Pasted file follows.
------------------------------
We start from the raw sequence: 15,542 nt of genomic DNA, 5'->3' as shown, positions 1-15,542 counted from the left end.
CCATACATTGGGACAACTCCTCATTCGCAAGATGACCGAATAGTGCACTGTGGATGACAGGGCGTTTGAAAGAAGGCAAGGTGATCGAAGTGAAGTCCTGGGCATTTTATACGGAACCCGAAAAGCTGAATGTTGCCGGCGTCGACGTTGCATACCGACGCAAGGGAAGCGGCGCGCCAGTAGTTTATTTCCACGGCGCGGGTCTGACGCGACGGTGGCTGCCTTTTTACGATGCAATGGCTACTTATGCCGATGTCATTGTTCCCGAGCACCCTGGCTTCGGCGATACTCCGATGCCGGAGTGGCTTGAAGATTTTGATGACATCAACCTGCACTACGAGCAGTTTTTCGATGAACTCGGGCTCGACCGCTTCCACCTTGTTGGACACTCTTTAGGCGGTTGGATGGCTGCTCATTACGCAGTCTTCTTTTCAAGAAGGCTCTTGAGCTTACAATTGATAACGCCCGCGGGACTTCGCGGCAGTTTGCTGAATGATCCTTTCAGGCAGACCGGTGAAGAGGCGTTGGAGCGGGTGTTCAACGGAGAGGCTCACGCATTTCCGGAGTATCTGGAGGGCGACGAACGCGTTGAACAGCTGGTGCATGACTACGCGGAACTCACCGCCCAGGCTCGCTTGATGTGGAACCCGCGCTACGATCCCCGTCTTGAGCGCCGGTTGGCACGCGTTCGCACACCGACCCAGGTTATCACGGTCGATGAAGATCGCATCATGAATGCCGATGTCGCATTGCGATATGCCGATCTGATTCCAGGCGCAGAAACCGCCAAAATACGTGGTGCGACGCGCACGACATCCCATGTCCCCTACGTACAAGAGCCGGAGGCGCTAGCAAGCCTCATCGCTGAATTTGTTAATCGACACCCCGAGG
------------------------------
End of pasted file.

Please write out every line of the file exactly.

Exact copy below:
We start from the raw sequence: 15,542 nt of genomic DNA, 5'->3' as shown, positions 1-15,542 counted from the left end.
CCATACATTGGGACAACTCCTCATTCGCAAGATGACCGAATAGTGCACTGTGGATGACAGGGCGTTTGAAAGAAGGCAAGGTGATCGAAGTGAAGTCCTGGGCATTTTATACGGAACCCGAAAAGCTGAATGTTGCCGGCGTCGACGTTGCATACCGACGCAAGGGAAGCGGCGCGCCAGTAGTTTATTTCCACGGCGCGGGTCTGACGCGACGGTGGCTGCCTTTTTACGATGCAATGGCTACTTATGCCGATGTCATTGTTCCCGAGCACCCTGGCTTCGGCGATACTCCGATGCCGGAGTGGCTTGAAGATTTTGATGACATCAACCTGCACTACGAGCAGTTTTTCGATGAACTCGGGCTCGACCGCTTCCACCTTGTTGGACACTCTTTAGGCGGTTGGATGGCTGCTCATTACGCAGTCTTCTTTTCAAGAAGGCTCTTGAGCTTACAATTGATAACGCCCGCGGGACTTCGCGGCAGTTTGCTGAATGATCCTTTCAGGCAGACCGGTGAAGAGGCGTTGGAGCGGGTGTTCAACGGAGAGGCTCACGCATTTCCGGAGTATCTGGAGGGCGACGAACGCGTTGAACAGCTGGTGCATGACTACGCGGAACTCACCGCCCAGGCTCGCTTGATGTGGAACCCGCGCTACGATCCCCGTCTTGAGCGCCGGTTGGCACGCGTTCGCACACCGACCCAGGTTATCACGGTCGATGAAGATCGCATCATGAATGCCGATGTCGCATTGCGATATGCCGATCTGATTCCAGGCGCAGAAACCGCCAAAATACGTGGTGCGACGCGCACGACATCCCATGTCCCCTACGTACAAGAGCCGGAGGCGCTAGCAAGCCTCATCGCTGAATTTGTTAATCGACACCCCGAGG